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S/V Passion USA 32111
Transpac 2009
Another 24 hours of Starboard tack
Mark Foster
07/08/2009, 23 48'N:136 41'W,

Welcome to day 7, yea I only knew that because I cheated and looked at yesterday's blog entry. Some time with out a date on your watch things seem to evolve around food and wake up calls to go on deck. We had been listening to I pods but went back to Margaritaville on Sirius radio. Yea we were surprised that it works out in the middle of the Pacific.

Yesterday was Mexican day we had brisket fajitas wrapped in a tortilla. It seems we have tortillas a bunch. Guess they are flat and do not take up much room and can do a bunch of things with them. Our afternoon snack was homemade banana nut bread and a glass of ice cold milk. Dinner was chicken enchiladas with salsa Verde and fresh Pico de gallo, you can not complain about the food on board.

Back to racing, guess what? We are on starboard tack with the ¾ A kite. The most exciting thing last night was the 10 PM to 2 AM watch the wind picked up to 25 knots and with the ¾ A kite up it was exciting, while Jim was driving he managed to send two waves into the cockpit for the first water on board that far back. I asked Steve if our sail maker Terry Flynn had given him limits on what wind speeds we could use the ¾ A sail and he said "no but I guess we will find out" which reminded me of another story about a sail maker and his customer. We will tell that one at the dock.

We had set a theoretical way point some time ago at 24N and 135W and we reached that point at 7:30 this morning. Guess it is good to have goals. Our strategy has changed a bit in the last 24 hours. I kept talking about sagging down to cross in front of the competition. We are now mostly headed straight to Hawaii and will wait for the predicted wind shift to the east to jibe first and use the shift to get to them. We have 100 miles of leverage so it will not take much of a shift. So I predict that I will be writing about our first jibe in the Saturday blog. We are currently sailing a TWA of 150 degrees with an AWA of 110. as the wind shifts to the east we will consider changing chutes to the new secret chute and we need to sail deeper to head for Hawaii.

In the speed department Will is the king of the hill at 15.9 with Steve and Jim are at 15.8. No more staysail it became two pieces during the broach yesterday morning. Decision was made not to repair it due to the limited sticky back we have on board and we may need to patch up a chute later in the trip.

At 1PM Tuesday we have been racing for 120 hours and have sailed 1008 nm. For those who need to know that is 8.3 knot average. At 1 PM we still had 1420 nm to go and we have picked up the pace and we are averaging 10+knots for the last 20 hours. Looks like a Monday finish for us.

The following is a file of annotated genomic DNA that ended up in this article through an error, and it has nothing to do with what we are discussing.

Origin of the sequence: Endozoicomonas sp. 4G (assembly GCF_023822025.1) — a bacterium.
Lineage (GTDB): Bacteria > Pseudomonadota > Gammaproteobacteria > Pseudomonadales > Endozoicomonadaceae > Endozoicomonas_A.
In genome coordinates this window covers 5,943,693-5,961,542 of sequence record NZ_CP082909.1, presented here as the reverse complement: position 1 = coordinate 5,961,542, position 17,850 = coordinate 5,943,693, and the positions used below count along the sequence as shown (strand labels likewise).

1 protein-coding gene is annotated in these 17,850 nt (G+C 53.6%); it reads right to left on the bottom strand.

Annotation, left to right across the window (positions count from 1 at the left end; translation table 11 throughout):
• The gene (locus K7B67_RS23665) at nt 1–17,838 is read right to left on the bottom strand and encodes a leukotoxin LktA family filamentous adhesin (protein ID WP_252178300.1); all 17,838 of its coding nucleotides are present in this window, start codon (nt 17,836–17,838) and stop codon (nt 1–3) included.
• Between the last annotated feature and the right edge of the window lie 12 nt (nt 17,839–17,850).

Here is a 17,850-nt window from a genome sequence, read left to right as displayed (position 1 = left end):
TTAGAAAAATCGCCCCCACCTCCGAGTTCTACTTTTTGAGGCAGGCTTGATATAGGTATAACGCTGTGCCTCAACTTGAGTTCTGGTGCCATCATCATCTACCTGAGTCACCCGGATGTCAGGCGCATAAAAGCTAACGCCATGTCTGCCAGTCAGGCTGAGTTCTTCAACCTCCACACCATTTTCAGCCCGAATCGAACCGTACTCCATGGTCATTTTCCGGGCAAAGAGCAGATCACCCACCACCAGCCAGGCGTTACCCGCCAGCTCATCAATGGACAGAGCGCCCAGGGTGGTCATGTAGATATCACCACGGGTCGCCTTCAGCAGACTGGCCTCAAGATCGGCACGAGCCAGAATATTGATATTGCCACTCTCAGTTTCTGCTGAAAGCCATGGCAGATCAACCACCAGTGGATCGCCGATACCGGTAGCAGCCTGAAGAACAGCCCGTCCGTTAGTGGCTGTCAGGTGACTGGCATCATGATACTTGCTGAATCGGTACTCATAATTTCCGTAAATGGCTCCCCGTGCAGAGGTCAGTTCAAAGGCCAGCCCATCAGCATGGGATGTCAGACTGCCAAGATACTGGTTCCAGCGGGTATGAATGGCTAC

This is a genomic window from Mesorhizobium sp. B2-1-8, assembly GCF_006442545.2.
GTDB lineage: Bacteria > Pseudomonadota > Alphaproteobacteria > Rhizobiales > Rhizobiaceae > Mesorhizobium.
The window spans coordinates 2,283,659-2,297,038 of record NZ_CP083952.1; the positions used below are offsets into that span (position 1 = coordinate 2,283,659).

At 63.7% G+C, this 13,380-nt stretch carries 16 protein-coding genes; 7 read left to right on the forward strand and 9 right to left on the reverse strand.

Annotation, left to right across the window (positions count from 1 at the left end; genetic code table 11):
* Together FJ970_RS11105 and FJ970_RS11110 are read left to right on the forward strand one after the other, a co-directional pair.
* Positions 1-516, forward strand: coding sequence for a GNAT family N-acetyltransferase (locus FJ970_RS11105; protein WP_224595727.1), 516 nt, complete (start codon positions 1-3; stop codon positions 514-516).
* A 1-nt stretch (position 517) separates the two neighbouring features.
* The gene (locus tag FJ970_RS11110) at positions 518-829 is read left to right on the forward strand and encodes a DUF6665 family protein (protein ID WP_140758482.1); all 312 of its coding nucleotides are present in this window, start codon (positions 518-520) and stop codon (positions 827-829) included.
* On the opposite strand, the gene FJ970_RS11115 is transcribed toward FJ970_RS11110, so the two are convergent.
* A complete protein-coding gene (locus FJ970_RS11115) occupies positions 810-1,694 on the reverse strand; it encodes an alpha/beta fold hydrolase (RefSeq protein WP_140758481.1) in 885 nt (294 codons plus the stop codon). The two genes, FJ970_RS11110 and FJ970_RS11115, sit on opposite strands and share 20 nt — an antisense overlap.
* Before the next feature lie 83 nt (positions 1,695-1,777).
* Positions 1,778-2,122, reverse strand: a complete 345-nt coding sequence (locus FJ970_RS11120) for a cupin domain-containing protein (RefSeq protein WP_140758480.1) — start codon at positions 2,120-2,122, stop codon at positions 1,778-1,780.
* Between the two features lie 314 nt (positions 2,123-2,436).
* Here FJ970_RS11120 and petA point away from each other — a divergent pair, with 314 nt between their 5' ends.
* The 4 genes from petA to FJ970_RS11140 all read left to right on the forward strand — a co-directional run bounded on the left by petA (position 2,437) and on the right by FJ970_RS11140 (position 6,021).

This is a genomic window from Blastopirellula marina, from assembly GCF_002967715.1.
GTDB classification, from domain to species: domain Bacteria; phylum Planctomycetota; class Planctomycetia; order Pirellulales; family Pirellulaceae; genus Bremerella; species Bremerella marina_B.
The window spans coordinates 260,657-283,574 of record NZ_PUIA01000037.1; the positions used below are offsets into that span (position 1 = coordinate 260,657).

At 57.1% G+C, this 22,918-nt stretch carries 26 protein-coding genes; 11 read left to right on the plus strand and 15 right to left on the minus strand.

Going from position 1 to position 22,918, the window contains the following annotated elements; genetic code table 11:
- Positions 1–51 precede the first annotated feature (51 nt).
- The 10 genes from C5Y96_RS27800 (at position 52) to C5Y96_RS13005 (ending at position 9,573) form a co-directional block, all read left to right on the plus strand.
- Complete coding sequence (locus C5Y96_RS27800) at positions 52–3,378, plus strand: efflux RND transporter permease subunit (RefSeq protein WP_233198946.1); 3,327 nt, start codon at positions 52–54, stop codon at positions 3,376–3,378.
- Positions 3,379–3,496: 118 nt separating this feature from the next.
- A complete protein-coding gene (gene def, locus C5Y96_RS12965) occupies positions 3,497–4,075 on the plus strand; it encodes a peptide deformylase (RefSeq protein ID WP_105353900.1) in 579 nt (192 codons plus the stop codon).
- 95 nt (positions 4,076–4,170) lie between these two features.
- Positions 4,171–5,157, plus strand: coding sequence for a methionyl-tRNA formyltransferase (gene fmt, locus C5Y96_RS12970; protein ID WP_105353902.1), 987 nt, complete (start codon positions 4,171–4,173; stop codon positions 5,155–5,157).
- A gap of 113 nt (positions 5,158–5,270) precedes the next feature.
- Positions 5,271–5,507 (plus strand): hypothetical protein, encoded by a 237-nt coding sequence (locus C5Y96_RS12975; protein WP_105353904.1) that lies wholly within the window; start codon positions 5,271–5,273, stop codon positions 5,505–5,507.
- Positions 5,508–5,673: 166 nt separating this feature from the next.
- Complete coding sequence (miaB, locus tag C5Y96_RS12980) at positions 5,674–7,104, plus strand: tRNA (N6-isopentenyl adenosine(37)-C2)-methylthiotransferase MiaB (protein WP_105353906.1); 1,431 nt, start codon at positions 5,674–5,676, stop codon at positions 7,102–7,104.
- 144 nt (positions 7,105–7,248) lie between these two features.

We did see another boat at noon and caught them by 2PM and they were out sight by 5PM. Do not get too excited it was Far Niente a Catalina 42. They were in the first start 4 days ahead of us and as of the Tuesday morning role call were in 43rd so no gain in fleet for us.

Received the news from the roll call some good some bad. We are now 3 in class and 30 th in fleet an improvement of one place each. Bad news is that the Horizon gained 6 miles and Allure gained 4 miles on us, they are 83 and 40 miles south respectively. We did put it to the Mighty Tongaroa gaining 17 miles on them, they are 23 miles north of us. Seeing how we owe everyone in our class time we need to speed up a bunch. It is looking like the south is winning.

Sea life has been hard to find we have seen a couple of pods of porpoise feeding and the last couple of days the flying fish have started showing up. That is about all this time.

Life on board is becoming more routine and sleep is becoming easy in the tossing hull with the engine running to charge the batteries, make water and keep the refer cold.

Last night was the full moon and the skies were still overcast so we did not get a look at the moon. It did provide enough light to see the sails. You know it is pretty out here in the wide open Pacific. The other thing that happens as you head west is you change time zones every 15 degrees. This changes when the sun rises and sets. Not bad except you keep your watches on PDT till you get to Hawaii. So the sun rises later each day and sets latter each evening. The 6PM to 10 PM watch now is all during the day.